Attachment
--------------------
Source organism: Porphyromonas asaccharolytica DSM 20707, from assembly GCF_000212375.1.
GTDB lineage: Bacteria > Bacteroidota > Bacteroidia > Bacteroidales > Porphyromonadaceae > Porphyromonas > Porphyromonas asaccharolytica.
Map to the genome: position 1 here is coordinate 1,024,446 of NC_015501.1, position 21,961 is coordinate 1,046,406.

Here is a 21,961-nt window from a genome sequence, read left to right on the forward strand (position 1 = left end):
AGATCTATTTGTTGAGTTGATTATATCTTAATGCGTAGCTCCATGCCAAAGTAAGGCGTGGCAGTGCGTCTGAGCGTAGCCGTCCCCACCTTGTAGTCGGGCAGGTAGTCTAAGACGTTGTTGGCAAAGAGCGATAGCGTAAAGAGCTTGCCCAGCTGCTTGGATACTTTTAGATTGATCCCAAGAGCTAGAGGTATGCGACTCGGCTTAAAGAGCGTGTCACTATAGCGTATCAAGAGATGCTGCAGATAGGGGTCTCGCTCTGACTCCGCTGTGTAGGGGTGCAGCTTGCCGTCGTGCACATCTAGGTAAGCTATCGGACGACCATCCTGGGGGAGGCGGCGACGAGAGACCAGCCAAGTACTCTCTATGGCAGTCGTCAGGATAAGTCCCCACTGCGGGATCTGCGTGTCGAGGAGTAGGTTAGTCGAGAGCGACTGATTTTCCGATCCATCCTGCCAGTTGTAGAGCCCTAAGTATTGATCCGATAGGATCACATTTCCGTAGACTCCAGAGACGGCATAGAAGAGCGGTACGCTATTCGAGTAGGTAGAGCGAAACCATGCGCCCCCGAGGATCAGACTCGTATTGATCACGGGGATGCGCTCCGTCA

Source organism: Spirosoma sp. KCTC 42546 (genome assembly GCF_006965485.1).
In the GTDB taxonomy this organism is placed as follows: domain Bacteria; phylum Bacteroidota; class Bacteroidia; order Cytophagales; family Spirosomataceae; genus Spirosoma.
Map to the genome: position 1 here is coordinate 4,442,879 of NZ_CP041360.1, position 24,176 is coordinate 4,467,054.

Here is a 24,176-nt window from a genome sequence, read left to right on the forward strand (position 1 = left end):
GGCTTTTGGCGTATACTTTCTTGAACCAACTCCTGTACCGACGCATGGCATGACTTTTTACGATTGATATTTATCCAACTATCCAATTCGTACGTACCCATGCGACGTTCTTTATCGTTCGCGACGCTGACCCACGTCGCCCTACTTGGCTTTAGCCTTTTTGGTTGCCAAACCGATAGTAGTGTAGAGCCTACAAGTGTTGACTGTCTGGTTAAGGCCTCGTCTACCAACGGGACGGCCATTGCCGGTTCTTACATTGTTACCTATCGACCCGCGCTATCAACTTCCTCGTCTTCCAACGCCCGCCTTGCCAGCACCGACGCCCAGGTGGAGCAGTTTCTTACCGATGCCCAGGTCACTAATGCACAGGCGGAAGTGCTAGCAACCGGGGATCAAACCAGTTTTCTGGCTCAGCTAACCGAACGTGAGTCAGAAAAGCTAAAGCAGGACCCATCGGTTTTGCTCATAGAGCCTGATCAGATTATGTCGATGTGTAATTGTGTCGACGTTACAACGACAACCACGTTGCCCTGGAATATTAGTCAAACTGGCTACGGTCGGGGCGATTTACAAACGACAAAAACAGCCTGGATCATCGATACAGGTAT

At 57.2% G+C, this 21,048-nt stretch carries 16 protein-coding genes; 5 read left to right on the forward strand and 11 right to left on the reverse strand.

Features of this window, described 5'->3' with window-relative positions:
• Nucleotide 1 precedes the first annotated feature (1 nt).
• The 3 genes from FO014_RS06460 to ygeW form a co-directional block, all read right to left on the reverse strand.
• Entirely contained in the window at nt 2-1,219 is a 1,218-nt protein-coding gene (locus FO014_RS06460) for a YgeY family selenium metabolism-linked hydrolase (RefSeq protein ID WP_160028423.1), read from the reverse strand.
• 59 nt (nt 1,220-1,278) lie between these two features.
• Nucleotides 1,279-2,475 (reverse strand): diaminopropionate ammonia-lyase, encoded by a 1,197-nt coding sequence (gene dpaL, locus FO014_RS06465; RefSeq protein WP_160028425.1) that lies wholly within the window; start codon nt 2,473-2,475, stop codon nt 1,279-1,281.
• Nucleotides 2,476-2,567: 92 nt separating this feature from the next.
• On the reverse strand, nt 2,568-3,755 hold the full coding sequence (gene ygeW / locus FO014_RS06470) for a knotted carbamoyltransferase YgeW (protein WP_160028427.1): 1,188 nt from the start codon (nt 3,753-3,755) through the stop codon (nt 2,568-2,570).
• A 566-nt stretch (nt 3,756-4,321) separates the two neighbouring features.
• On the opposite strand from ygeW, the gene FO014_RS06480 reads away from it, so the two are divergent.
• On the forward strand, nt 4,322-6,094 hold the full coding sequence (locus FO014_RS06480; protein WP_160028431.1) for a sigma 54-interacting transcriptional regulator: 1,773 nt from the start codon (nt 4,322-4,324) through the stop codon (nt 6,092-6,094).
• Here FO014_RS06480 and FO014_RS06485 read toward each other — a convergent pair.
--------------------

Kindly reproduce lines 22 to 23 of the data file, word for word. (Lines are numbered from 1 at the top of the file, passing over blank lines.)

• On the forward strand, nt 4,322-6,094 hold the full coding sequence (locus FO014_RS06480; protein WP_160028431.1) for a sigma 54-interacting transcriptional regulator: 1,773 nt from the start codon (nt 4,322-4,324) through the stop codon (nt 6,092-6,094).
• Here FO014_RS06480 and FO014_RS06485 read toward each other — a convergent pair.